This Killer Tomato Tart – Gluten Free recipe is, “Oh, so good!” You’ll be most disappointed when someone steals the last piece!
For years my mother has made a mean tomato tart! It’s one of my wife’s favorite dishes and anytime her mother-in-law is in town, she requests it! Luckily, my lovely wife no longer needs to wait for months longing for this rich, savory, yet almost sweet Tomato Tart!
The filling in and of itself is all gluten free, but the crust of this beauty is really the focus of this post. Gluten free or not, nobody wants a soggy crust… I think that is really the attribute that makes or breaks a good tart. It’s especially important when finishing off the leftovers on day 2 (obviously there’s no day 3 with this tomato tart recipe).
What Makes This Tomato Tart Recipe?
Essentially, we’re talking about health food! Tomatoes, ~2 cups of cheese, a bit of mayonnaise… Think of it as a refined Chicago Deep Dish Pizza. Obviously, the star of the show are the tomatoes, so I highly recommend getting quality ones. Some garden fresh/farmstand tomatoes would be best. If those aren’t available in your area, or out of season, get some nice, organic, beefsteak tomatoes. The typical “perfectly” looking grocery store tomatoes tend to be grainy and lack flavor.
Gluten Free Pie Crust
Yes, you’re more than welcome to use a store bought pie crust. Actually, if you’re in a pinch I’ve had this tomato tart plenty of times using Wholly Gluten Free Pie Shells. You can find these shells in the frozen section and they’re a fantastic gluten free product.
If you have a few extra minutes and want to up your game, I’ve got an absolutely delicious pie crust recipe below. An amazing crust truly ups the game of your tomato tart or honestly, any pie… As with my biscuits or scone recipes, I cut the butter in by melting it, letting it cool slightly, then mixing it in with near freezing milk to form little butter globules. It allows for more uniformity and is generally rather easy. The rest of the recipe and ingredients is pretty straight forward. You’ll need your gf flour blend with xanthan gum, cornstarch, baking soda, salt, and a bit more butter (or shortening) to grease the pan.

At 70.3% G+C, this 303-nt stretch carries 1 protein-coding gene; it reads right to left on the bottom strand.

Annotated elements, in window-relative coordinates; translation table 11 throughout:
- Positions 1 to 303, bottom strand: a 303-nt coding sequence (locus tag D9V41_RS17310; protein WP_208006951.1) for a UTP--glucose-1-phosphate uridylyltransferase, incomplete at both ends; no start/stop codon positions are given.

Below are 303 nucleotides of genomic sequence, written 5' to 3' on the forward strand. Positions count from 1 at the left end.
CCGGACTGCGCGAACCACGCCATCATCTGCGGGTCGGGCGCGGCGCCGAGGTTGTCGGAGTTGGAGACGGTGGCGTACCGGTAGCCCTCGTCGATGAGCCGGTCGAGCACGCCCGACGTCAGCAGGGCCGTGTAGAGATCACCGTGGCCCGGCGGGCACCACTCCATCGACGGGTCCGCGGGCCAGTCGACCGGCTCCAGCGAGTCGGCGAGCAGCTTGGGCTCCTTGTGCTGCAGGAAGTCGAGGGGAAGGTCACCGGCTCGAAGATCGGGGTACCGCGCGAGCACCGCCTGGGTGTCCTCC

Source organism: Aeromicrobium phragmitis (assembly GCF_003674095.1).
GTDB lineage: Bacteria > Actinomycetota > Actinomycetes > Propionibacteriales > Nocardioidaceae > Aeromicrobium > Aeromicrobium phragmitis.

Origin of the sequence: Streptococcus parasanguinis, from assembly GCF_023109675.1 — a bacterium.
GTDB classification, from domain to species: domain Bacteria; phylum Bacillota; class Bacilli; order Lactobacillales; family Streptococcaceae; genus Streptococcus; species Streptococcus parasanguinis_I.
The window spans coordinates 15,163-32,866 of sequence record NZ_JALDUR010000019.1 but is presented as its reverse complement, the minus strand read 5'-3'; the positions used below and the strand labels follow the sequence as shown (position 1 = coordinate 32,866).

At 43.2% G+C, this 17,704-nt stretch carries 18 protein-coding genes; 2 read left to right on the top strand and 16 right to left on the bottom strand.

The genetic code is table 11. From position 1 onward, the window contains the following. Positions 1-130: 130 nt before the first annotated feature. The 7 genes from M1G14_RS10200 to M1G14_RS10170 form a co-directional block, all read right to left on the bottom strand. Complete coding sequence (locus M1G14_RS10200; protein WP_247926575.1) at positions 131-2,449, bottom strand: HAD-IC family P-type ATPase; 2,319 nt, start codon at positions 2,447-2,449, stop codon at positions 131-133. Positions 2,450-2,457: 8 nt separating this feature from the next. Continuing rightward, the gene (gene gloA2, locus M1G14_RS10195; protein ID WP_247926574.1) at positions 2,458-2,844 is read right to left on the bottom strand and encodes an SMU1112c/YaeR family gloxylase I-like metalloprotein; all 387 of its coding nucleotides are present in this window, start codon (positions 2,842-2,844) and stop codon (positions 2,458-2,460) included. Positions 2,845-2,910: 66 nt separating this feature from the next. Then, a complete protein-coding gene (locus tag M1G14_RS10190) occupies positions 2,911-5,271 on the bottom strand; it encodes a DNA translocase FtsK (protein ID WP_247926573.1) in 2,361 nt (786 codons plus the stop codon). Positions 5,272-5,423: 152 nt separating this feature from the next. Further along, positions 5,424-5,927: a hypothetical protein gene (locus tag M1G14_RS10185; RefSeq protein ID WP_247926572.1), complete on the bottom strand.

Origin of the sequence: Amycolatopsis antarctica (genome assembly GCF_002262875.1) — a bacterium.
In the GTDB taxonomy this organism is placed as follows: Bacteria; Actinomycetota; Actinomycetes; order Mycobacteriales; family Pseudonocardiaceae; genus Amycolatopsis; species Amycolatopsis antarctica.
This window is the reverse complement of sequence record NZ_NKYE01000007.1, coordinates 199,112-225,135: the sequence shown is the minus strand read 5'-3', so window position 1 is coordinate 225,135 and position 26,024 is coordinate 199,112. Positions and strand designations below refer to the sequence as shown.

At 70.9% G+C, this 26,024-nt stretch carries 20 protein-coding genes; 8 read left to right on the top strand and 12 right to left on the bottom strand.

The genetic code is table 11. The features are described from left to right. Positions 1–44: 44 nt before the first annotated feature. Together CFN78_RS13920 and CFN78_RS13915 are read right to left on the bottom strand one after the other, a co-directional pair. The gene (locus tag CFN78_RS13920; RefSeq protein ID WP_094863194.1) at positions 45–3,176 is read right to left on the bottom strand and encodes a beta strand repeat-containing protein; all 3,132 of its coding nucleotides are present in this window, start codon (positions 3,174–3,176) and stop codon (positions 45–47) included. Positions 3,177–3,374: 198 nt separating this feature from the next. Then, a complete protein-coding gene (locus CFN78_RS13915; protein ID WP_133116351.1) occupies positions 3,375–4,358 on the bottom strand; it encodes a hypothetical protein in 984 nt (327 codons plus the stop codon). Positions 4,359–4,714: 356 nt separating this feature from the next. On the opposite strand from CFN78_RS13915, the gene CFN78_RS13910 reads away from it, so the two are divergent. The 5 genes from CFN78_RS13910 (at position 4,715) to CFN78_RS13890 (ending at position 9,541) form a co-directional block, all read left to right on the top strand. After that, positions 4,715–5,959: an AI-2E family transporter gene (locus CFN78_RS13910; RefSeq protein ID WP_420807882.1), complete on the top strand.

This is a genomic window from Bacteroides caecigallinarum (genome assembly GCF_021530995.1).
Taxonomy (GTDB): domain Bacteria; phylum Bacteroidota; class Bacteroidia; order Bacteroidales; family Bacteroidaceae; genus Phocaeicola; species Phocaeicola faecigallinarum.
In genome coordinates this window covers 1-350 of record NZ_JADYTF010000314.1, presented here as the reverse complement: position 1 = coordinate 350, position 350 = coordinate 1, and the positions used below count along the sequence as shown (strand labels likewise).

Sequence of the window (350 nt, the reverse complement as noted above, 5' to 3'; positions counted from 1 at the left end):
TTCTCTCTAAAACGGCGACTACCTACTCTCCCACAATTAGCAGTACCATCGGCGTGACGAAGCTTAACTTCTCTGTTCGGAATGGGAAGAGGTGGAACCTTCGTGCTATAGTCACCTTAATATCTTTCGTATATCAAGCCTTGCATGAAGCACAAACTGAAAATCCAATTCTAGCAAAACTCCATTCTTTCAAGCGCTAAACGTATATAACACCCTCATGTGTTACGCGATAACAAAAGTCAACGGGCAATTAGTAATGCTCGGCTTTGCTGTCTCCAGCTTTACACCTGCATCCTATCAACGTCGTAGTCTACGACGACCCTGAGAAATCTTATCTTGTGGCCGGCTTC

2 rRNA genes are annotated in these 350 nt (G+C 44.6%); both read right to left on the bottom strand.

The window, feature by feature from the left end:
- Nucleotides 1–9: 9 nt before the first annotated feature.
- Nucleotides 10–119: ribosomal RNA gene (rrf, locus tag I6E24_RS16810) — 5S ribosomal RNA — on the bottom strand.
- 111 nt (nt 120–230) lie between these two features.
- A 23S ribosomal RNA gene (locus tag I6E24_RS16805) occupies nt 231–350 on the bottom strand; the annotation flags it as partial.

Poke a few slits in the bottom of your dough to keep it from ballooning. Then bake your crust at 325°F for about 8 minutes, add some enough shredded mozzarella to line the bottom of your crust and continue baking just until the cheese is melted. At this point, you’ll have yourself the perfect crust for your tart.
This Tomato Tart is a Cheesy Affair
As mentioned above, you’re going to line your pie crust with melted cheese… Why? You may think it sounds like overkill, but it’s actually a technique to keep your crust crisp. We’re working with tomatoes, which tend to be quite watery, even after padding them dry. In fact, tomatoes are composed of 95% water… The use of cheese as a liner prevents the excess water from seeping into the crust, keeping it nice and crisp!
The rest of cheesy ingredients include more shredded mozzarella, gruyere, and Parmesan. This combination, along with mayonnaise, leads to a rich melty deliciousness. Make sure you’re using shredded LOW MOISTURE mozzarella, that delicious buffalo mozzarella has too much moisture content. I’m a huge fan of Tillamook for for mozzarella (and shredded cheddar) and Murray’s for Gruyere and Parmesan Cheeses. I can generally find all of these at my local Kroger.
Expanding Upon Tomatoes
Earlier I had discussed using some nice beefsteak tomatoes for this tart. Realistically, you can use any large format tomato variety you’d like. Your plum or roma tomatoes work just as a well as a beefsteak, but I’d err on the side of caution with cherry tomatoes. I haven’t actually tried using cherry tomatoes, but you’d have to halve them to pull out water content, which could be rather tedious. Additionally, there’s a much higher ratio of skin to flesh which may change the texture.
The whole point of this section is a reminder to use good tomatoes. You’ll get much more flavor out of a garden fresh, heirloom, or organic tomato than you will from your perfectly rounded grocery store tomato. It’s similar to why some chefs recommend using canned San Marzano Tomatoes for pasta and pizza. On an interesting note, Martha Stewart Living has a great article regarding San Marzanos. Summarizing it and leading to my point, yes your San Marzano Tomatoes DOP (Denominazione d’Origine Protetta) are a fantastic product, but it’s more about the quality and care of the tomato rather than it coming from a specific region. So, just buy a couple good tomatoes for this, you’ll appreciate the advice.
Either way, I hope you and your family enjoy this recipe as much or more than ours!
Tips and Tricks of the mouth watering Tomato Tart
- You can freeze this! I know, this just brightened your day too… Place a frozen tart in the oven at 350°F for approximately 15 minutes, give or take. Letting it thaw first may cause your crust to get soggy (we’ve established we do not like that).
- If you are using San Marzano Tomatoes for your next marinara, Amazon has a 6 pack of 28 oz cans of Cento San Marzano Tomatoes for a good price!
- If you don’t like mayonnaise, don’t worry, you’ll never even know it’s there! Just try this tart and you won’t be disappointed.
- Can’t find fresh basil? Obviously, fresh basil is my first option… Secondarily, I’d use 2 Tbsp of pesto as a substitute.
- If you’re more in a Southwest mood, substitute the basil for cilantro, mix in a half cup of frozen corn and 1/2 tsp of cumin to your cheese mixture. You’ve got yourself something entirely new and amazing!
- I like a thick crust, I think it adds a little more sustenance to the recipe. Do as you wish! 😉